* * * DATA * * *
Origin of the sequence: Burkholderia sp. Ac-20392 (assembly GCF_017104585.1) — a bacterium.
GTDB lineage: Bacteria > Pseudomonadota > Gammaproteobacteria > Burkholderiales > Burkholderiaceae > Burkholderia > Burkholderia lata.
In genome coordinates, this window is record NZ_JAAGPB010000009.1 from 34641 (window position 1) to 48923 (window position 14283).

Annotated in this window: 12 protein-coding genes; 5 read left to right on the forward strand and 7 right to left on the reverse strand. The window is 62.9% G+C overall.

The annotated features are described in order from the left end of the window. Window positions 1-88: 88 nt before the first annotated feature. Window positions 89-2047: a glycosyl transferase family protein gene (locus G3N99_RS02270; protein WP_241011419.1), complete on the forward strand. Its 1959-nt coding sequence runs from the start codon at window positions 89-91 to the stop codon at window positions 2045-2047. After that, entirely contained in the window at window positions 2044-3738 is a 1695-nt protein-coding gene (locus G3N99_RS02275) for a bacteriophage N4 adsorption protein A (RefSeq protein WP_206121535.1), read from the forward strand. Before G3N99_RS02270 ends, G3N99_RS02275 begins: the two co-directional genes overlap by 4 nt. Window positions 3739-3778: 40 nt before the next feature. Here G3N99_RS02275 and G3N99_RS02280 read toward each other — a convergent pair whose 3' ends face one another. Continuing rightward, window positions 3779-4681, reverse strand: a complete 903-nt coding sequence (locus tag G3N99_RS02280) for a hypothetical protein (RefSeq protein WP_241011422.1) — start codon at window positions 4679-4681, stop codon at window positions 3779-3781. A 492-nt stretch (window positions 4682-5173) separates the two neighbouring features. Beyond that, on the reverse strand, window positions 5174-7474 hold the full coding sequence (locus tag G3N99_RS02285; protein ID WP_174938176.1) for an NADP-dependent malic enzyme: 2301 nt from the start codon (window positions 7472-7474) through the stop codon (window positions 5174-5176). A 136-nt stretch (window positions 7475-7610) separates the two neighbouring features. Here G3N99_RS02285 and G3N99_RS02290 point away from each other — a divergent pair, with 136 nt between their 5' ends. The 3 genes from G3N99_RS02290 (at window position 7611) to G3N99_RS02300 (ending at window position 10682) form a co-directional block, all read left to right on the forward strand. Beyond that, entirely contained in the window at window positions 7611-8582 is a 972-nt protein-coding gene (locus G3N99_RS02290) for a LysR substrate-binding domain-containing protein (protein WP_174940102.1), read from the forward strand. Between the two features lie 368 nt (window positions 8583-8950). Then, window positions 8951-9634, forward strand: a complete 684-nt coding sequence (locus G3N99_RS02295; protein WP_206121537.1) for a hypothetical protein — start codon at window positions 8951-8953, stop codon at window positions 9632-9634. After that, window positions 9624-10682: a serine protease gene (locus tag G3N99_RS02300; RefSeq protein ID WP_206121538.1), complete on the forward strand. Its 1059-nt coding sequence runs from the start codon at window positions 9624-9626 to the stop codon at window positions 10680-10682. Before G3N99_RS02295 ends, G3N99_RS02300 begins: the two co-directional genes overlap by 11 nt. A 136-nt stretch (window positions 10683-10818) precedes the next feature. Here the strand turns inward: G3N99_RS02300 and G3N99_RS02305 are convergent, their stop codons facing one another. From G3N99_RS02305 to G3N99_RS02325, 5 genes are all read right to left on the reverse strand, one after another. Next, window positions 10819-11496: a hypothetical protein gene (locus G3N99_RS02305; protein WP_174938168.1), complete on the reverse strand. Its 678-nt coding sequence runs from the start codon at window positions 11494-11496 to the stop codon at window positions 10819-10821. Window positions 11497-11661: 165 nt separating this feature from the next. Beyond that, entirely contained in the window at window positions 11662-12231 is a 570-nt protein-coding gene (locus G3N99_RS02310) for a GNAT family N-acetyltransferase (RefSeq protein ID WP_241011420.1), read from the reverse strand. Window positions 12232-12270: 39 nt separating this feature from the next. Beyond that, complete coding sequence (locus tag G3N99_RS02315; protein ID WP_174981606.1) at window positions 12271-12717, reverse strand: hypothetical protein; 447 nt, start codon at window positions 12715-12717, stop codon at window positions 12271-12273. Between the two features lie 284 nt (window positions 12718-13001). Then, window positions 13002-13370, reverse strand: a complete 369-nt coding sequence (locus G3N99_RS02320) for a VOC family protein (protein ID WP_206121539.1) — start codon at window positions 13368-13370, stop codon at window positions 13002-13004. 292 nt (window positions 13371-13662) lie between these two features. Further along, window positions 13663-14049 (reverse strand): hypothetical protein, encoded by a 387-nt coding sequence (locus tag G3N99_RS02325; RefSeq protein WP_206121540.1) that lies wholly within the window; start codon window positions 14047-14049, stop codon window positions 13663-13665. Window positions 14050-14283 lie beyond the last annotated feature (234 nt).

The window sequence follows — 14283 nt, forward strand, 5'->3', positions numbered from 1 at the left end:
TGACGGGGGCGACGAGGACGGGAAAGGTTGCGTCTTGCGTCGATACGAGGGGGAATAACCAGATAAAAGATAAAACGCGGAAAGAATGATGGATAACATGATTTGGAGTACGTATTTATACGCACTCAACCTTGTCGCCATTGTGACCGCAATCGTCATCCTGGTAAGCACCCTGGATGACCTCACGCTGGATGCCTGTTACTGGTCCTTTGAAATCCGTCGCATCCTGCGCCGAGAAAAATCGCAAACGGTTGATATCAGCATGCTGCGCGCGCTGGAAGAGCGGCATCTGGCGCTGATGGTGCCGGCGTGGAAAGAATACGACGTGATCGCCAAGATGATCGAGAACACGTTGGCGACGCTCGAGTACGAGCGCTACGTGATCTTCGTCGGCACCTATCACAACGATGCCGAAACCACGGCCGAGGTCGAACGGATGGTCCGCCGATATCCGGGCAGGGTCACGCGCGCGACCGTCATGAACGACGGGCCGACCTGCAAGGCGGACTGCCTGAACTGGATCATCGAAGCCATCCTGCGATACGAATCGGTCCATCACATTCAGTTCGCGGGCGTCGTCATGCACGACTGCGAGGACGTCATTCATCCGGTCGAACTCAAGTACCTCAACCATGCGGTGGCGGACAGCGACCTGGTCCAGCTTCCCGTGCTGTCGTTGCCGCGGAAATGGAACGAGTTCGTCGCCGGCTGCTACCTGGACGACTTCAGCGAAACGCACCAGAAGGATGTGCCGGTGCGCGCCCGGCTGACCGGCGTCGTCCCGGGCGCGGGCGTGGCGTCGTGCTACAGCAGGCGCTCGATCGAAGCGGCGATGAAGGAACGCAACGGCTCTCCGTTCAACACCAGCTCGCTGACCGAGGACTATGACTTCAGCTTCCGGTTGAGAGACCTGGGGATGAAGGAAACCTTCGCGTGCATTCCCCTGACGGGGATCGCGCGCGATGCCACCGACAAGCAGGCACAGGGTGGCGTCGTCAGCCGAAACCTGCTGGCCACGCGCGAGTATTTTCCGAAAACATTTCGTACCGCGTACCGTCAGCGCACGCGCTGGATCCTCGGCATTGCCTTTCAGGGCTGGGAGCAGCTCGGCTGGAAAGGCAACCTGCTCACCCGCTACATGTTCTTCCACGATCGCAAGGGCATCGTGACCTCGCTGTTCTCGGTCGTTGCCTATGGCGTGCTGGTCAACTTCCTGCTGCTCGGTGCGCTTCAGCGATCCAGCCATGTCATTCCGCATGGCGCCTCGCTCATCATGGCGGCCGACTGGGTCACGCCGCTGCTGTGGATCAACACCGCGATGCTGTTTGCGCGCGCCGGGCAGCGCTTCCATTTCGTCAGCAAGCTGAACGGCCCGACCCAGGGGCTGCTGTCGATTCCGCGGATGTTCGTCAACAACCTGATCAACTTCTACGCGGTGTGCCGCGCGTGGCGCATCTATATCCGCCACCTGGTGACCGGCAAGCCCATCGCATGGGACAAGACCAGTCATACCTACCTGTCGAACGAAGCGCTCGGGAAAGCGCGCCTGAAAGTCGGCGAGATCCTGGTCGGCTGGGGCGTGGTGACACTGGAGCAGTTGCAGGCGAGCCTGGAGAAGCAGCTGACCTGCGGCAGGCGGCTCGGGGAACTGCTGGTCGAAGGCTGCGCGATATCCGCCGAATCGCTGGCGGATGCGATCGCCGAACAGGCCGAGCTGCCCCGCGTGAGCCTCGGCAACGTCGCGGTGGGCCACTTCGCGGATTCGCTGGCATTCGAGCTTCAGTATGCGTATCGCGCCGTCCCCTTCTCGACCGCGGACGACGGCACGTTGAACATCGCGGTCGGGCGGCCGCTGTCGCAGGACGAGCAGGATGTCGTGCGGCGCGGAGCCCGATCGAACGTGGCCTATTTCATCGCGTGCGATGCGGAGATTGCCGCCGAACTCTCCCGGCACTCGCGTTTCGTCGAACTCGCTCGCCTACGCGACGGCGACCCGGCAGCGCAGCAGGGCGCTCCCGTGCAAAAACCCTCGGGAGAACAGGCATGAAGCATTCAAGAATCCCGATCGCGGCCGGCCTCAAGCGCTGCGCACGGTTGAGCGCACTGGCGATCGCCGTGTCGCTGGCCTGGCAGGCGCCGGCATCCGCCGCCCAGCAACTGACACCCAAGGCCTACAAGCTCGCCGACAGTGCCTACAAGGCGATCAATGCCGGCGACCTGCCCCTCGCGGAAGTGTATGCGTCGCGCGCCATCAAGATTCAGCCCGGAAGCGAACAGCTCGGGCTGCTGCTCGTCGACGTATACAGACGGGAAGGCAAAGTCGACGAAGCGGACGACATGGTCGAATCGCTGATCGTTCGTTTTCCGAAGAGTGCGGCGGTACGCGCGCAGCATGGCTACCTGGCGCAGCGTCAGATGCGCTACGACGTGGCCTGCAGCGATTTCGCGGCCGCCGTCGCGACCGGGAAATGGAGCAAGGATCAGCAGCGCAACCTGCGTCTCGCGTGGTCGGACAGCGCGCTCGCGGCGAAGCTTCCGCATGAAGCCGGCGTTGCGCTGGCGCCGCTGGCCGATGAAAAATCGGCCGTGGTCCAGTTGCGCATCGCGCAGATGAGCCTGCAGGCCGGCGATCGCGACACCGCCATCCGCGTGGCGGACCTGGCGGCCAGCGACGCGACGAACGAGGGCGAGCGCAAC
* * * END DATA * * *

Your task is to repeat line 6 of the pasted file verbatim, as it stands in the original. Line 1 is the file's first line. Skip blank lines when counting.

The window sequence follows — 14283 nt, forward strand, 5'->3', positions numbered from 1 at the left end: